An absolute encoder will detect the absolute position information of the encoder even when it has no power. In such cases, when power is restored, the position information of the encoder is available immediately.
Both absolute and incremental encoders use relatively similar technology, but an absolute encoder uses multiple bands to create a unique pattern on the disk to detect the exact position.
So, there’s no need to find the home or zero position after a loss of power. This is important in applications where we can’t always move the mechanism to a home position when there’s a power loss.
A resolver, in principle, also works by detects position and speed, to be more specific the angle and speed of its rotor. So, on the surface, a resolver and an encoder might seem similar in functionalities.
However, they are actually very different in terms of the principle of operations and design:
An encoder, in this case, a rotary encoder to be a more direct comparison with a resolver, determines an angle of rotation of its own shaft. On the other hand, a resolver detects the angle and displacement speed of its rotor.
While as discussed above, there are many different methods and technologies used to make encoders, the main parts of all types of encoders are quite similar. We’ll use the basic parts of a rotary optical encoder as an example:
On the other hand, a resolver has very different basic parts:
As a result of these differences in design, there are some key differences in performances and functionalities between the two:
Encoders are in general more accurate than resolvers. In encoders, the accuracy will vary according to the disk model, and the best optical encoders can detect up to 27-bit of data depth. In a resolver, accuracy is mainly determined by the number of poles on its stator.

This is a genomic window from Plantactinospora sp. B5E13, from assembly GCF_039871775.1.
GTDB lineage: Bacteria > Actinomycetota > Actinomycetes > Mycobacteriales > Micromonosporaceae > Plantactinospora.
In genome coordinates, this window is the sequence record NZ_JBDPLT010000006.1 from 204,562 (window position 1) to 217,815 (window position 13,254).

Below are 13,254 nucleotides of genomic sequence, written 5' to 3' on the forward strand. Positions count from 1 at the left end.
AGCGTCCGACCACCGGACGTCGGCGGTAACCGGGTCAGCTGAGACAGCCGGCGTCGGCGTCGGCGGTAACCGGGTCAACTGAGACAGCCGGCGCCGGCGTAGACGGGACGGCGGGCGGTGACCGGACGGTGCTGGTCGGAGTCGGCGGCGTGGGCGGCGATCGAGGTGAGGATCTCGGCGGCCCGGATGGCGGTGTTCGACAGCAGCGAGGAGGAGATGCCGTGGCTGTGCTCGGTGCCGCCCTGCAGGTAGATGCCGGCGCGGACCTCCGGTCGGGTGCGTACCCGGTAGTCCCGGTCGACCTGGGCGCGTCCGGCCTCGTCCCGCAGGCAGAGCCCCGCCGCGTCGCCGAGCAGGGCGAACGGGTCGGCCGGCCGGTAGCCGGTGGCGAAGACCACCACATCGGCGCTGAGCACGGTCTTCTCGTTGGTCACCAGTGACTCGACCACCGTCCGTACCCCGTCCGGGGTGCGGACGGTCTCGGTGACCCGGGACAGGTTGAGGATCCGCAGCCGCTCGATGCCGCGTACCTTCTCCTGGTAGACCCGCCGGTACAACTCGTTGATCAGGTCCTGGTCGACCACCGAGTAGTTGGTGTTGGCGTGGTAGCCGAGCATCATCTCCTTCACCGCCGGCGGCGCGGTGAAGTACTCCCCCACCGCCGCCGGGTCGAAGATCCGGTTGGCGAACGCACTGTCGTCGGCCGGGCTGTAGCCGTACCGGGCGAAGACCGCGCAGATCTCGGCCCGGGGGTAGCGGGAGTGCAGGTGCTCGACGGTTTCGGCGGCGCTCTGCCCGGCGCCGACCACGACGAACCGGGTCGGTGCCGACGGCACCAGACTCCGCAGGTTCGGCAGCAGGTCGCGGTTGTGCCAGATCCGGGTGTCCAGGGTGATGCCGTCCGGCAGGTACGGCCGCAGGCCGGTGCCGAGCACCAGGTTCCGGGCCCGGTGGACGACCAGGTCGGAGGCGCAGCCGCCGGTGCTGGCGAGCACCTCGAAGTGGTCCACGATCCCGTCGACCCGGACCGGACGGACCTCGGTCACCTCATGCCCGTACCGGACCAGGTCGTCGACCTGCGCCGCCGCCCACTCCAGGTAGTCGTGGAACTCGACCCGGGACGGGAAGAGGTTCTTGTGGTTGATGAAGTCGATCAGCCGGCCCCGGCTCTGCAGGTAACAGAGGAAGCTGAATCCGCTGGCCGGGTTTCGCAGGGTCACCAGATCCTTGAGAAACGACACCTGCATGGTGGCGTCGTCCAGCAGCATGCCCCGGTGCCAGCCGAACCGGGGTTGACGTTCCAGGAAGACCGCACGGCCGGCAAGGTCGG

Encoders are more complex to manufacture, so typically they are more expensive. The more accurate and durable the encoder is, the more expensive it will be. Resolvers, on the other hand, have a simpler design so they are typically cheaper.
It’s also much easier and cheaper to repair a broken resolver, with more accessible maintenance. However, you can’t use a resolver on its own, and you’ll need additional equipment with it.
Revolvers are generally more reliable and not prone to interference, so they can be used in extremely harsh conditions without issue. It is resistant to extreme temperatures, dust/debris pollutions, and vibrations.
Encoders, on the other hand, are very prone to interferences, and the most accurate encoders are even more prone to contamination, extreme temperatures, and other conditions.
Encoders can easily integrate themselves into various controllers and typically won’t need additional equipment.
Resolvers, on the other hand, work with an analog signal, and can’t directly integrate with increasingly popular digital systems. So, typically an additional converter is needed, which can add to the overall costs of the system.
There are only a few types of resolvers available on the market, and there are only two basic types based on operation principles: differential and receiver. On the other hand, there are various different types and variants of encoders, each with its unique measurement technologies and specific use cases.
We hope we’ve answered some of your questions with respect to what is an encoder, and have highlighted some of the differences between the various encoder types available. If you enjoyed this article and would like to become a member of the site, you can register here completely free.
If you enjoyed this article, consider checking out some of our other articles too: